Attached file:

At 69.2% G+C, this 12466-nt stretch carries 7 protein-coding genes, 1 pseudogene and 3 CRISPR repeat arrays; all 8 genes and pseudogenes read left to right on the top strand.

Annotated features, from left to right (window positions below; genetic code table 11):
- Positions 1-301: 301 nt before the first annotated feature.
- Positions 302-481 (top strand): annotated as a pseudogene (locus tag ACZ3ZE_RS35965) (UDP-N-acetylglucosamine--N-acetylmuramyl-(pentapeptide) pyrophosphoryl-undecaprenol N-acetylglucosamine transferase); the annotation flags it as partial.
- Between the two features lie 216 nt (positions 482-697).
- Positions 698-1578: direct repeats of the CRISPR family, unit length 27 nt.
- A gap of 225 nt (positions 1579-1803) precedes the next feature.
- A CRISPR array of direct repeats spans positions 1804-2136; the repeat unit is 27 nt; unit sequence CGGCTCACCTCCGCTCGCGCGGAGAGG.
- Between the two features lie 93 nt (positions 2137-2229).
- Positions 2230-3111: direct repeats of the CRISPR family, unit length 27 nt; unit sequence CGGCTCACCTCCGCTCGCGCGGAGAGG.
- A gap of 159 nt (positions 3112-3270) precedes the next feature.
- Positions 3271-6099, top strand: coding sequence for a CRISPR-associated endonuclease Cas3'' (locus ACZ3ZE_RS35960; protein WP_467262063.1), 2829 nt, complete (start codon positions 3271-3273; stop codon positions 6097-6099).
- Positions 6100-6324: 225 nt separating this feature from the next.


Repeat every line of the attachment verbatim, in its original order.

At 69.2% G+C, this 12466-nt stretch carries 7 protein-coding genes, 1 pseudogene and 3 CRISPR repeat arrays; all 8 genes and pseudogenes read left to right on the top strand.

Annotated features, from left to right (window positions below; genetic code table 11):
- Positions 1-301: 301 nt before the first annotated feature.
- Positions 302-481 (top strand): annotated as a pseudogene (locus tag ACZ3ZE_RS35965) (UDP-N-acetylglucosamine--N-acetylmuramyl-(pentapeptide) pyrophosphoryl-undecaprenol N-acetylglucosamine transferase); the annotation flags it as partial.
- Between the two features lie 216 nt (positions 482-697).
- Positions 698-1578: direct repeats of the CRISPR family, unit length 27 nt.
- A gap of 225 nt (positions 1579-1803) precedes the next feature.
- A CRISPR array of direct repeats spans positions 1804-2136; the repeat unit is 27 nt; unit sequence CGGCTCACCTCCGCTCGCGCGGAGAGG.
- Between the two features lie 93 nt (positions 2137-2229).
- Positions 2230-3111: direct repeats of the CRISPR family, unit length 27 nt; unit sequence CGGCTCACCTCCGCTCGCGCGGAGAGG.
- A gap of 159 nt (positions 3112-3270) precedes the next feature.
- Positions 3271-6099, top strand: coding sequence for a CRISPR-associated endonuclease Cas3'' (locus ACZ3ZE_RS35960; protein WP_467262063.1), 2829 nt, complete (start codon positions 3271-3273; stop codon positions 6097-6099).
- Positions 6100-6324: 225 nt separating this feature from the next.